Tips for installing windows and freeBSD both.. anyone??

Chad Perrin perrin at
Mon Nov 8 16:38:22 UTC 2010

On Mon, Nov 08, 2010 at 09:43:01AM +0000, Bruce Cran wrote:
> On Sun, 7 Nov 2010 23:17:23 -0700
> Chad Perrin <perrin at> wrote:
> > I did give a nod to discoverability for GUIs, as you might note if
> > you go back and read what you quoted back at me.  That's exactly what
> > you're talking about.  I don't see why you have to pretend I didn't
> > mention it, and try to paint the efficiencies on the other side of
> > the trade-off as worthless in your response.  I thought my original
> > description of the trade-off was pretty well balanced, despite the
> > fact I have a preference for one side over the other where most tasks
> > are concerned.
> Sorry - I didn't mean to imply that it was worthless, just that I
> believe the efficiency works the other way sometimes. For example I did
> Linux development for a while earlier this year and found it to be
> extremely inefficient compared to working in Windows, due to overuse of
> terminals and command-line operation - and I grew up running BBC BASIC
> and have been using FreeBSD for many years.  I love having the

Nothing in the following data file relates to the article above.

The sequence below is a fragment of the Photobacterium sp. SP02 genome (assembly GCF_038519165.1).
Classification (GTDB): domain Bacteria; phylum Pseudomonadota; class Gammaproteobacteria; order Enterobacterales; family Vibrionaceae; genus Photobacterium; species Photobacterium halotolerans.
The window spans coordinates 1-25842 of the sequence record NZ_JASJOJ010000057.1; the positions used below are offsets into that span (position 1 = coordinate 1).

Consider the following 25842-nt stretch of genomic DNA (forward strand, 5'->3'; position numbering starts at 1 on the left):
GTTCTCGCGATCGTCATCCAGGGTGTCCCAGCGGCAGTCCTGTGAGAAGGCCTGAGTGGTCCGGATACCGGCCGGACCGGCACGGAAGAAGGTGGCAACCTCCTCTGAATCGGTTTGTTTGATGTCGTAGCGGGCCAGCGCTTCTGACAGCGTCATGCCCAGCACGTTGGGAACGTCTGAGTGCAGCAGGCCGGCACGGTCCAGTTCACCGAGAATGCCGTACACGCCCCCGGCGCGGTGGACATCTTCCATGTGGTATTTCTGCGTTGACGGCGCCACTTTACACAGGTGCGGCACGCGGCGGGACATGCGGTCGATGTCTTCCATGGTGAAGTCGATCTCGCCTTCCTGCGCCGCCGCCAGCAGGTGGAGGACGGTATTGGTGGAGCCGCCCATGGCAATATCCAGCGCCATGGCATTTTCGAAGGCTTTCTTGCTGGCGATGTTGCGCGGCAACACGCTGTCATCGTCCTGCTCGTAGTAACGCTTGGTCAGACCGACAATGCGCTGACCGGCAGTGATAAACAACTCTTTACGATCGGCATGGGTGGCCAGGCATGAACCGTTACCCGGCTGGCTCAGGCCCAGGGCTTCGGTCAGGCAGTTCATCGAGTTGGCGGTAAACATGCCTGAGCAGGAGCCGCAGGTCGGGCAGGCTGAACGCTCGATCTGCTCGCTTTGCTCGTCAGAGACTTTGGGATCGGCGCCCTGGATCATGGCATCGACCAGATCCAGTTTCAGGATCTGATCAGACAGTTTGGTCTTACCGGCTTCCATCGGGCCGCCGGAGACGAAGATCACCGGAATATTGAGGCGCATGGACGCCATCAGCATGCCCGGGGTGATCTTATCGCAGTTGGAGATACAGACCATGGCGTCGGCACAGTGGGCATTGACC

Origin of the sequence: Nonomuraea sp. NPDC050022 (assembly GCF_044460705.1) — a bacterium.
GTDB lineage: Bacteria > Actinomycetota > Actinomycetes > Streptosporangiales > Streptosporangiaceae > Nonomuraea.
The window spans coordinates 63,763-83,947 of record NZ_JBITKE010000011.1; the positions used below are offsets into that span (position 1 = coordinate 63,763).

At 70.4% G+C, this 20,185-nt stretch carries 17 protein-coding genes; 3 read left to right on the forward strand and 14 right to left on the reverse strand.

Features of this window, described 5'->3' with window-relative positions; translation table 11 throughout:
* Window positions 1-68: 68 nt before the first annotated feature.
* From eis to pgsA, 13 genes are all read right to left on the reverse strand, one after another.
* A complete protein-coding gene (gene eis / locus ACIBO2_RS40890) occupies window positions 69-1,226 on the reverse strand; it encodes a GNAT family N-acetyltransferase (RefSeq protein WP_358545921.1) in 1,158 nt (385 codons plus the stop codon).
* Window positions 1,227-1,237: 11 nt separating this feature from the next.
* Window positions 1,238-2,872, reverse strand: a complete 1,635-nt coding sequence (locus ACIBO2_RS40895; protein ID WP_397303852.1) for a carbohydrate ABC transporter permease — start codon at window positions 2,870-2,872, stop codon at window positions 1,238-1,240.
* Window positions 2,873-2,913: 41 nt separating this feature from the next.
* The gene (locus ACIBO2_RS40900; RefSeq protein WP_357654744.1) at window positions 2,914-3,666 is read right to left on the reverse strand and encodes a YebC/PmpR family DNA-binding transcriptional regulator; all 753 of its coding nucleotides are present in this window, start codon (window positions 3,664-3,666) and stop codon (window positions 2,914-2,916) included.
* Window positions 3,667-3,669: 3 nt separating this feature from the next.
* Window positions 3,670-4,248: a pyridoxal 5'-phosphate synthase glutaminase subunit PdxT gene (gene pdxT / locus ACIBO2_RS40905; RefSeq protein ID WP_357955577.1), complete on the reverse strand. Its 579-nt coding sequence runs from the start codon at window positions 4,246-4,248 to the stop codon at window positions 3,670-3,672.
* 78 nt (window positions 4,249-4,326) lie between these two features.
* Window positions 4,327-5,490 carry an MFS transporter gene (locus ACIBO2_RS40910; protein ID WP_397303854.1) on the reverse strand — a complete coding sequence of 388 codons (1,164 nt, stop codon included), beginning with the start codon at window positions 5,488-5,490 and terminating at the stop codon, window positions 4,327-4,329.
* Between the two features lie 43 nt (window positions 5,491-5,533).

> command-line available and indeed often develop software using just an
> xterm but I do think a well-designed GUI can increase productivity by
> bringing things together that would otherwise be separate.

You probably found it "inefficient" because you did not bother to gain
sufficient familiarity with it to enjoy the efficiencies it provided.
Seriously.  In my experience, development on MS Windows with clicky GUI
tools like Visual Studio only seems more efficient when doing things that
are very well-worn paths to very uninteresting destinations for people
who have never bothered to learn a better way.  A well-configured Vim
provides a substantial efficiency boost for the competent user that
dwarfs the dubious benefits of things like Intellisense, for instance.

When developing software in a Unix(-like) environment, I typically have
*several* terminals open, running different programs.  For Ruby, for
instance, I might have a Vim terminal, an irb terminal, and a test suite
terminal, possibly including a second buffer in the test suite terminal
for running the program separately when appropriate -- rather than just
"using just an xterm" -- and it works better than any Visual Studio setup
I've encountered on MS Windows for similar development.  In fact, there
are whole classes of software that are effectively impossible to develop
effectively on MS Windows; it doesn't get much more inefficient than

Sometimes a GUI that brings things together can help.  You're right about
that.  Unfortunately, such GUIs usually shoot themselves in the foot by
not just bringing things together, but actually replacing them so that
the benefits of the separate things are lost, resulting in a net loss of
productivity enhancement.  That's what I get from IDEs like Visual

Chad Perrin [ original content licensed OWL: ]
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